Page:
Academy Award-nominated actor Don Cheadle (Theater BFA 86) lent his voice to a conversation on the progress of race relations in America on Can You Hear Us Now?, a recent broadcast on NBC News and NBCBLK, the production arm designed to serve black news audiences.
The segment was hosted by MSNBC reporter Trymaine Lee, and featured Cheadle, Wisconsin Lt. Gov. Mandela Barnes, Pulitzer Prize-winning journalist Nikole Hannah-Jones, and Campaign Zero co-founder Brittany Packnett Cunningham as special guests.
Cheadle shared his experiences as a young black man near the top of the broadcast (around the 7:20 mark), and noted the ways in which he and his peers were taught to deal with law enforcement.
“This is something that was put into my psyche, personally, and all of my friends’ psyches that are black men and women, from childhood,” said Cheadle. “And it’s continued throughout my adulthood.”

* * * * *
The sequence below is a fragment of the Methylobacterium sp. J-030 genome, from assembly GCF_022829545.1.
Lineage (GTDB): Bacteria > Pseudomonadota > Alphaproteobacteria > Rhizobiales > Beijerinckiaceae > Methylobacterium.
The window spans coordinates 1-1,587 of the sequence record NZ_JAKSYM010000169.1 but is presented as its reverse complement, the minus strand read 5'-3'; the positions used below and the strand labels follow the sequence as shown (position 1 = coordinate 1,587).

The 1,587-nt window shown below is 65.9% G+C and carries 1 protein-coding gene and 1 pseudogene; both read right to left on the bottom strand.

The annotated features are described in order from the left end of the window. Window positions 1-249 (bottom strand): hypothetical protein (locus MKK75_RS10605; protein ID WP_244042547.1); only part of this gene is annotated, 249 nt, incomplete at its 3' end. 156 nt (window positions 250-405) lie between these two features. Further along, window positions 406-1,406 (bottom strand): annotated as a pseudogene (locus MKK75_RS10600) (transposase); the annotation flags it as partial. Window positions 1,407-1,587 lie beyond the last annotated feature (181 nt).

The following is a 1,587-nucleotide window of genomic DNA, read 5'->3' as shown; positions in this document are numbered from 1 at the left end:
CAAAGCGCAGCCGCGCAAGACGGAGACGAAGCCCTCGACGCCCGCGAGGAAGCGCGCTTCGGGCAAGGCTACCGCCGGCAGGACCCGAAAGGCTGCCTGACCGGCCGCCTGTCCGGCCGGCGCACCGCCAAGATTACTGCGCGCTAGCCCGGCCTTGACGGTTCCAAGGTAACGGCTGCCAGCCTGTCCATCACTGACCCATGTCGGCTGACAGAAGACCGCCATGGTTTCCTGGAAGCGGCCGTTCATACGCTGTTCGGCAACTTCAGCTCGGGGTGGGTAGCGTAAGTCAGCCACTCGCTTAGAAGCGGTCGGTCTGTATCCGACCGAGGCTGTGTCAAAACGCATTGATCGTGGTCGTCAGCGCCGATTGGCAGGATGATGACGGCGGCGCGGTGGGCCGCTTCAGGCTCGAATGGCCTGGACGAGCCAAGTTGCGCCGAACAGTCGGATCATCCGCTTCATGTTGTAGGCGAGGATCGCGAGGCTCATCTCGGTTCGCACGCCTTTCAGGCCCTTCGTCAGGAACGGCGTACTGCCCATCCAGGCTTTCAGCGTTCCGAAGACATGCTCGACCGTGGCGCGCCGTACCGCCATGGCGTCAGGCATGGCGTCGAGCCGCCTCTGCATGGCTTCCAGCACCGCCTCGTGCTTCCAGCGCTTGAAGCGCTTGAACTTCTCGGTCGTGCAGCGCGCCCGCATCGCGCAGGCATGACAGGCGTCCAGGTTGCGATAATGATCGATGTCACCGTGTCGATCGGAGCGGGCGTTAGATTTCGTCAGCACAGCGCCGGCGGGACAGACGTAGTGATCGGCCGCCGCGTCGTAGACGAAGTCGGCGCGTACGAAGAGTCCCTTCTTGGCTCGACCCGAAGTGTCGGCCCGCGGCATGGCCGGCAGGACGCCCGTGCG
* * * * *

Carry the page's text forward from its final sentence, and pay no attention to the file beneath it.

Cheadle lived in Los Angeles during the 1992 riots, and mentioned having guns pulled on him by LAPD “countless times, for doing nothing.” The panel further discussed the racial lines that bisect American society, the differences between the black and white experience recognizable even in early childhood, and the legacy of police brutality entrenched in the nation’s history.
The conversation is especially salient in the wake of the murder of George Floyd at the hands of police officers, which has spurred protests throughout the United States and abroad. Cheadle and the other guests urged white and other nonblack listeners to seize the movement’s current momentum, and to “get on the front lines with us.”
“This is a systemic, institutionalized problem that we are all now fully aware of,” said Cheadle. “Some of us have known for many, many years, and we’re seeing the watershed moment once again.”